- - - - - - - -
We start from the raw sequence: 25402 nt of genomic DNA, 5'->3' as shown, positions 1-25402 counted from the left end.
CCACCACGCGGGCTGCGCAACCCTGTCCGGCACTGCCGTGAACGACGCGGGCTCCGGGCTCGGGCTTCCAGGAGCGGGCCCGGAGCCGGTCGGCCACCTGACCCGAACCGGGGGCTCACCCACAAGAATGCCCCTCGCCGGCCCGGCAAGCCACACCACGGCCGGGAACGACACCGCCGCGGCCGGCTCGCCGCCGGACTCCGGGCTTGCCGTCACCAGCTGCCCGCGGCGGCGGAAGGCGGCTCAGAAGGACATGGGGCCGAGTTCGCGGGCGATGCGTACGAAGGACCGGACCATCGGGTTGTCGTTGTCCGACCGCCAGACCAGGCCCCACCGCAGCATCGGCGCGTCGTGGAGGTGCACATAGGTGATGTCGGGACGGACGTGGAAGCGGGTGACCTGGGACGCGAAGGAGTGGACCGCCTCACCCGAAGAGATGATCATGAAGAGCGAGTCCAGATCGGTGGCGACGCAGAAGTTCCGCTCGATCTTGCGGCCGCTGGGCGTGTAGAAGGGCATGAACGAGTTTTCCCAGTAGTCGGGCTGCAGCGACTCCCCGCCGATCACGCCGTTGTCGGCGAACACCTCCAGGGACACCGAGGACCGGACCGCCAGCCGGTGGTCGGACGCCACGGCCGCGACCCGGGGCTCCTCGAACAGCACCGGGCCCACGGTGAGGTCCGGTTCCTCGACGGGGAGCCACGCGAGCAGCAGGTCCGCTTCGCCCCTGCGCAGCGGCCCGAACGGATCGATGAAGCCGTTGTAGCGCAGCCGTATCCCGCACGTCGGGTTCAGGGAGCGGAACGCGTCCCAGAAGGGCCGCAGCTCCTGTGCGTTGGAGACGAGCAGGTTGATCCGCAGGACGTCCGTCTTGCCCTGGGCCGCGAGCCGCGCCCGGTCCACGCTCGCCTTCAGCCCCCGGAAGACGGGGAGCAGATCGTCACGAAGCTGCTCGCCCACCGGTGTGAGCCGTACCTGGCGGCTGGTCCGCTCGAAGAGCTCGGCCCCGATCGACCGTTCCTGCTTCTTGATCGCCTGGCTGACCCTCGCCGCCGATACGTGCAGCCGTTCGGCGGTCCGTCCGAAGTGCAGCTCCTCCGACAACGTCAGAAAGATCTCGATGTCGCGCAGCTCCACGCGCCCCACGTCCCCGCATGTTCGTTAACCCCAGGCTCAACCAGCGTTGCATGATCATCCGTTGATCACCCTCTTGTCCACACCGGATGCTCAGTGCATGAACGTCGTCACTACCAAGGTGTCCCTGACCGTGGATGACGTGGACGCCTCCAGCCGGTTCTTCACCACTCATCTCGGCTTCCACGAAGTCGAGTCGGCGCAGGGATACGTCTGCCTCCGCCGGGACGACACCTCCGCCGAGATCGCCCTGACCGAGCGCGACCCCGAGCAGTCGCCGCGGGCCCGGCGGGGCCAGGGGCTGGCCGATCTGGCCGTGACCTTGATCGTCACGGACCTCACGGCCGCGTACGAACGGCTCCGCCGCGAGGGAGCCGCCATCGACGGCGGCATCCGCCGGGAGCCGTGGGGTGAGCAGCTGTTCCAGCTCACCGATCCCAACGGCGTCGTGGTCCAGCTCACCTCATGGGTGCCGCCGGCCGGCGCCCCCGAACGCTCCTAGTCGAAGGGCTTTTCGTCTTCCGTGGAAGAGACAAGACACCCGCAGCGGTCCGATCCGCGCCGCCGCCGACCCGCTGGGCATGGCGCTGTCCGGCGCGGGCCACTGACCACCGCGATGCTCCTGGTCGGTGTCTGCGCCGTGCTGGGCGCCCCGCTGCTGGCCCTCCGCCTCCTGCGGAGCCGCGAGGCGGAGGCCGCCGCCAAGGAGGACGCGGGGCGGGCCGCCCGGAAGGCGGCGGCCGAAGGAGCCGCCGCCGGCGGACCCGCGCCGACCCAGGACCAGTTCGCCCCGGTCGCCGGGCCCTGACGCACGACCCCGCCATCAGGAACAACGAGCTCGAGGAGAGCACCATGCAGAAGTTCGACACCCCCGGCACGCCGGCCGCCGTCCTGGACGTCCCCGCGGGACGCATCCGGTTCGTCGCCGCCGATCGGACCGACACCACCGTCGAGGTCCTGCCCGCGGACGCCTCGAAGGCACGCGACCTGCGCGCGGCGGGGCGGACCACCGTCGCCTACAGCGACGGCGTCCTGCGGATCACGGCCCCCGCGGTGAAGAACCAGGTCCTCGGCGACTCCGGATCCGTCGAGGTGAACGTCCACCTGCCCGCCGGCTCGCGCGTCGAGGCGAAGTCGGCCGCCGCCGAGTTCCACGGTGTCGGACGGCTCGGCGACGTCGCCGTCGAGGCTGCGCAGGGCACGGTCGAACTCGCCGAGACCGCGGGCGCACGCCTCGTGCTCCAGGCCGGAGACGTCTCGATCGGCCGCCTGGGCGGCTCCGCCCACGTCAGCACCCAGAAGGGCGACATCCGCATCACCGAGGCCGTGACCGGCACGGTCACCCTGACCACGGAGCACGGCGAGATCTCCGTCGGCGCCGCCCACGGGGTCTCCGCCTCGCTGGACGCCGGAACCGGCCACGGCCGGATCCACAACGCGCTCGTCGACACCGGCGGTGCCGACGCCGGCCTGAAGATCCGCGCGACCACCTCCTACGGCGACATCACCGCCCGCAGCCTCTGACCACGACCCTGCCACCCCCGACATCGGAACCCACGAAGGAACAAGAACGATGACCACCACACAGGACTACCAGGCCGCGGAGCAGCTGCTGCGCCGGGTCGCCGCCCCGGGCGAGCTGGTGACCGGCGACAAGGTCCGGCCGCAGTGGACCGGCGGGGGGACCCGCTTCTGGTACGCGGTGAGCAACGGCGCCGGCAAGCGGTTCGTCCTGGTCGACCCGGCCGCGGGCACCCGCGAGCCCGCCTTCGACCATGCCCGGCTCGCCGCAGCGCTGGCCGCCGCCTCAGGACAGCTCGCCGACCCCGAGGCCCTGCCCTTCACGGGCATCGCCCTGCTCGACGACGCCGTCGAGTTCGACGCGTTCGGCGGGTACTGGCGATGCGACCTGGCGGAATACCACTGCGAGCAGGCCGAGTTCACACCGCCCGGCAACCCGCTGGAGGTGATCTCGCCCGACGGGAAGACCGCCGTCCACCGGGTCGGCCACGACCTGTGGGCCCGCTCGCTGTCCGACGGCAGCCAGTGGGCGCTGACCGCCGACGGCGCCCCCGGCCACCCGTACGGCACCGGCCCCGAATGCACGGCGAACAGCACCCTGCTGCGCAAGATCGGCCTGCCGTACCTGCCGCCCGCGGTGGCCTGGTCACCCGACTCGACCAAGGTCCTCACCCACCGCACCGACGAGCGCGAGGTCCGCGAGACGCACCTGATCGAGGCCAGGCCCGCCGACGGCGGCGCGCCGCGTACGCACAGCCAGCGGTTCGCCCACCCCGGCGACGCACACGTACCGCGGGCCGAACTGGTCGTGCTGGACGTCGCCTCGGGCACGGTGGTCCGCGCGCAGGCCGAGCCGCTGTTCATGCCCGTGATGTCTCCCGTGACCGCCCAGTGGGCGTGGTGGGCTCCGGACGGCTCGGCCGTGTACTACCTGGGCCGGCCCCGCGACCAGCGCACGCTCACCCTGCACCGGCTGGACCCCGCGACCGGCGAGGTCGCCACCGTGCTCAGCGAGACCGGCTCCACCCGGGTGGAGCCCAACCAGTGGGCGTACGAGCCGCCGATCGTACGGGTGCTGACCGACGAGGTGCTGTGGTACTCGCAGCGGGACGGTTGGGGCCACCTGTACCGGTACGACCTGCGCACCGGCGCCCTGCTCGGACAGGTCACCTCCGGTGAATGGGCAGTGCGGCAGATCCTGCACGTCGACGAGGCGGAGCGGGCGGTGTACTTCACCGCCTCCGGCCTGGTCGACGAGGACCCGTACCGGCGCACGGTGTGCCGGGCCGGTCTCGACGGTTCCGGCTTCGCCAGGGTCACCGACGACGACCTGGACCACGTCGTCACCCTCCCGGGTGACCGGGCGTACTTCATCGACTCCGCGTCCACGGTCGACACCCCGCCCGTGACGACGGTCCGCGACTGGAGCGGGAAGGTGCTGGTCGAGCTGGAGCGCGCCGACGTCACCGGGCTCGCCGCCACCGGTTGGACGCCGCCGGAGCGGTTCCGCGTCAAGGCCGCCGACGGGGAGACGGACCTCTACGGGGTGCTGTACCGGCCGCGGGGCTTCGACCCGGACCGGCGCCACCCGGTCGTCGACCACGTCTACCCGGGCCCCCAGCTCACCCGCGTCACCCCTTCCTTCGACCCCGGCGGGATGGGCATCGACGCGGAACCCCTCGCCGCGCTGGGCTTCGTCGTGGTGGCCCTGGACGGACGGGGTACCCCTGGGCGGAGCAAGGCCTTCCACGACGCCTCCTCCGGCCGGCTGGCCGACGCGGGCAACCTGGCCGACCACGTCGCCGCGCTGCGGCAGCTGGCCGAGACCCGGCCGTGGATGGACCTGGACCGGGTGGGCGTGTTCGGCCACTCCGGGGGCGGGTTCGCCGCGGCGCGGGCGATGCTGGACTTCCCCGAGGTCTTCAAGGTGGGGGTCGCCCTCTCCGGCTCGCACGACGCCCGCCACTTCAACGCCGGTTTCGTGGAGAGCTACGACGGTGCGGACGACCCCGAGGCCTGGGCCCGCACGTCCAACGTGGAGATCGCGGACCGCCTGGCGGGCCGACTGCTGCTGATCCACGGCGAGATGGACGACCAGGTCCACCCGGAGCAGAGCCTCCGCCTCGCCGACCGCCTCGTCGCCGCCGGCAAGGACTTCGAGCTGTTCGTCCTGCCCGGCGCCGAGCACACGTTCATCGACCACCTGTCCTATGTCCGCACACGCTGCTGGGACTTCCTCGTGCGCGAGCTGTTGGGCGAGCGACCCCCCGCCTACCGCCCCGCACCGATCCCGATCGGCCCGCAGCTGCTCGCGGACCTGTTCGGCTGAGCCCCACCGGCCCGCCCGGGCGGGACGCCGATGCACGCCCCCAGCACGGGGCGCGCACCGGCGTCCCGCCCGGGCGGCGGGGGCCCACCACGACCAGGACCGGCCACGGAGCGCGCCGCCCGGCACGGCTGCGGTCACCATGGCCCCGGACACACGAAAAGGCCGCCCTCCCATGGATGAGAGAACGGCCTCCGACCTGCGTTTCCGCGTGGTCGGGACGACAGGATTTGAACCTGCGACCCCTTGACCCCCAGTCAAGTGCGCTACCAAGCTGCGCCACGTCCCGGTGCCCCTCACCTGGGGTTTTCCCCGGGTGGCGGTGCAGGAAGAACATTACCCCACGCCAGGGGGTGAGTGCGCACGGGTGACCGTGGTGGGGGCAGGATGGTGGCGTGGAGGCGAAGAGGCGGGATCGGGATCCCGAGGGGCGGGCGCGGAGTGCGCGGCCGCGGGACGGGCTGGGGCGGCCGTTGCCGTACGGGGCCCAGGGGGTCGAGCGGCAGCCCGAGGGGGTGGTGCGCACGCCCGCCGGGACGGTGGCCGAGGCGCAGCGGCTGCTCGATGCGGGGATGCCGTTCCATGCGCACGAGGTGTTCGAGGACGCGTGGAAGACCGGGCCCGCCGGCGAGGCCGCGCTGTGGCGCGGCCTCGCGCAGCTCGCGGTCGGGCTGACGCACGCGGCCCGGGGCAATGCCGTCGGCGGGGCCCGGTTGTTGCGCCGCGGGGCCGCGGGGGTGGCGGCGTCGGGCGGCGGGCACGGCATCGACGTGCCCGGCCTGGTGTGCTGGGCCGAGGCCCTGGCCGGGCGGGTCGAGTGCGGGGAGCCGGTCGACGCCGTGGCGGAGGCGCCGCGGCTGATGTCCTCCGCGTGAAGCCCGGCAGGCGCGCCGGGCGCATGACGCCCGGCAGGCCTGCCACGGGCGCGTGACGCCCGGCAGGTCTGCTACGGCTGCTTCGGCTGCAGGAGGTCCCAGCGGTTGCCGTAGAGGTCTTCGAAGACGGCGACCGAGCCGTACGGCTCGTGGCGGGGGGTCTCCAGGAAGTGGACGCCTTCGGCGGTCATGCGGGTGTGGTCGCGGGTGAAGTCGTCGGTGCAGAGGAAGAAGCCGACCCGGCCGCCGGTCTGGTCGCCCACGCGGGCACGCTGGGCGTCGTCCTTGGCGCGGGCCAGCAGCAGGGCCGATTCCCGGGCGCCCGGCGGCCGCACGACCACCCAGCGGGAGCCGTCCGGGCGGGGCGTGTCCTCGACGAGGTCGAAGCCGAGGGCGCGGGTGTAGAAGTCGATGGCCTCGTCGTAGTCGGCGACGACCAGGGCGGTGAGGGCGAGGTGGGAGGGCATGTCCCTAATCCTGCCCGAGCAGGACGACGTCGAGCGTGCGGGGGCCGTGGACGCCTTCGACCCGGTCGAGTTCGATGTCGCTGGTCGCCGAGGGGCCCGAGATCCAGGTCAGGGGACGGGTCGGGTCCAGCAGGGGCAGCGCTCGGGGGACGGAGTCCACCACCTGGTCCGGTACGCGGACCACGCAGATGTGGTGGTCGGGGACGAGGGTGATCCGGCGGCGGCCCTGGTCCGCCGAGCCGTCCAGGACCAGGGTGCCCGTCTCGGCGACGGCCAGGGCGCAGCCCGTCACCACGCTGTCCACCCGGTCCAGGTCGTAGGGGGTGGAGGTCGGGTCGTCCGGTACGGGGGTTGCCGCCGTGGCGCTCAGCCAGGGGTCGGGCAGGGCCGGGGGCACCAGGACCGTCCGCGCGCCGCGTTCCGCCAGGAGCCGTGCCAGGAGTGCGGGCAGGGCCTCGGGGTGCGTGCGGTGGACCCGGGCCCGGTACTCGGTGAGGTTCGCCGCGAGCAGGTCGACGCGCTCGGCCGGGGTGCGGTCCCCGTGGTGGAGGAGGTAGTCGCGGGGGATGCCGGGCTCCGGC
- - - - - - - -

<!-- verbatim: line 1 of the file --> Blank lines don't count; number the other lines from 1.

We start from the raw sequence: 25402 nt of genomic DNA, 5'->3' as shown, positions 1-25402 counted from the left end.